Blackface sketch

Netflix has removed an episode of the 2015 comedy series With Bob and David, the streaming service’s quasi-revival of the popular 1990s HBO sketch series Mr. Show with Bob and David, because one of the sketches depicts a character wearing blackface. Creators Bob Odenkirk and David Cross have commented on the situation, and you can watch the sketch in question below.

There are some folks who say that using blackface in any capacity is wrong, and it should never be done under any circumstances. Others suggest that it’s acceptable in certain situations: such as if it’s used in a comedic setting to underscore a larger point about systemic injustice. I’ll just say that I can understand where both sides are coming from, but making a final judgment on this topic is far above my pay grade, so I’ll leave it to you to draw your own conclusions.

With Bob and David Blackface Sketch

One thing’s for sure, though: the creators of this show weren’t thrilled that Netflix decided to remove the episode in question. Variety pointed us to their reactions on Twitter:

This decision comes in the midst of ongoing global protests in support of Black Lives Matter, and just a few days after Netflix removed four shows from its Australia and New Zealand services from comedian Chris Lilley, which had previously spurred questions about racial depictions. The British comedy The League of Gentlemen has also been removed for depicting characters in blackface.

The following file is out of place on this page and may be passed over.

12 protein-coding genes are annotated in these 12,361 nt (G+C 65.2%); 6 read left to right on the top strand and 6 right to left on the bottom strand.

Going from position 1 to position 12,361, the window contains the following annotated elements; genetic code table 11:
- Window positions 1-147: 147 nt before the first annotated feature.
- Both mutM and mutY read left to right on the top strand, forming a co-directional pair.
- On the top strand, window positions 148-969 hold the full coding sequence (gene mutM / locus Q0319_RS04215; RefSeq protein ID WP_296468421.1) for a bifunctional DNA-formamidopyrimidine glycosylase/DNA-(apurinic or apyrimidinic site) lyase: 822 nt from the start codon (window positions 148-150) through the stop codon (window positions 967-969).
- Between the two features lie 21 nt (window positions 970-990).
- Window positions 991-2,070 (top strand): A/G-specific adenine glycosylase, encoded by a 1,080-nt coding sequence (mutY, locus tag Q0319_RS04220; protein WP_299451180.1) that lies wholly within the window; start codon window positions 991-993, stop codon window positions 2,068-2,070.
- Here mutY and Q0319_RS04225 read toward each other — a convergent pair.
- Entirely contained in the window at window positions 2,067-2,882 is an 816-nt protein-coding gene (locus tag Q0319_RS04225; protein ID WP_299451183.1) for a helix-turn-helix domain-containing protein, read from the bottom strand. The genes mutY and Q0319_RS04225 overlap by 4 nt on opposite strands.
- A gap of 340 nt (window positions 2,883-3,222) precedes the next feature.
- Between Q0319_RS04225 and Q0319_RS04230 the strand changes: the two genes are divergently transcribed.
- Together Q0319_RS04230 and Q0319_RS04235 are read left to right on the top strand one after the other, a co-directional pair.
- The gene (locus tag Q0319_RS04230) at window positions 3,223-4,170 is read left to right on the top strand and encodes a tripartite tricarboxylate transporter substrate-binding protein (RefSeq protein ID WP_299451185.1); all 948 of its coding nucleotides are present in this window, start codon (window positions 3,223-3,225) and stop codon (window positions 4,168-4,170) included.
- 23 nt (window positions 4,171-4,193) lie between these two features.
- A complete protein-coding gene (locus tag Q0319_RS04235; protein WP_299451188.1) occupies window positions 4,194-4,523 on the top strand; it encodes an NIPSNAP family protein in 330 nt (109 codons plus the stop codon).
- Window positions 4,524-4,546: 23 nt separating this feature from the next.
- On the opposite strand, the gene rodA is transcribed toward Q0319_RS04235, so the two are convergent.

I’d been wondering exactly where Netflix would draw the line on this volatile and sensitive issue, and from the looks of it, they’re going to be taking down anything with blackface in it at all. That will be a win for those who think this is always, under any circumstance, unacceptable. However, this would be not-so-great if Netflix decides to remove, say, the first episode of Dear White People, in which white characters throwing a blackface party – and the reaction black characters have to that party – is the inciting incident that kicks off the whole series.

Here’s a general rule for everyone: maybe just don’t wear blackface? But as the Dear White People and With Bob and David examples show, sometimes striking it from a streaming service can actually suppress the points those shows were trying to make about race in the first place. Again, this is complicated stuff and it’s certainly not my place to try to establish any kind of the final word on this matter. But I’m very curious about the actual conversations taking place inside Netflix about this topic.

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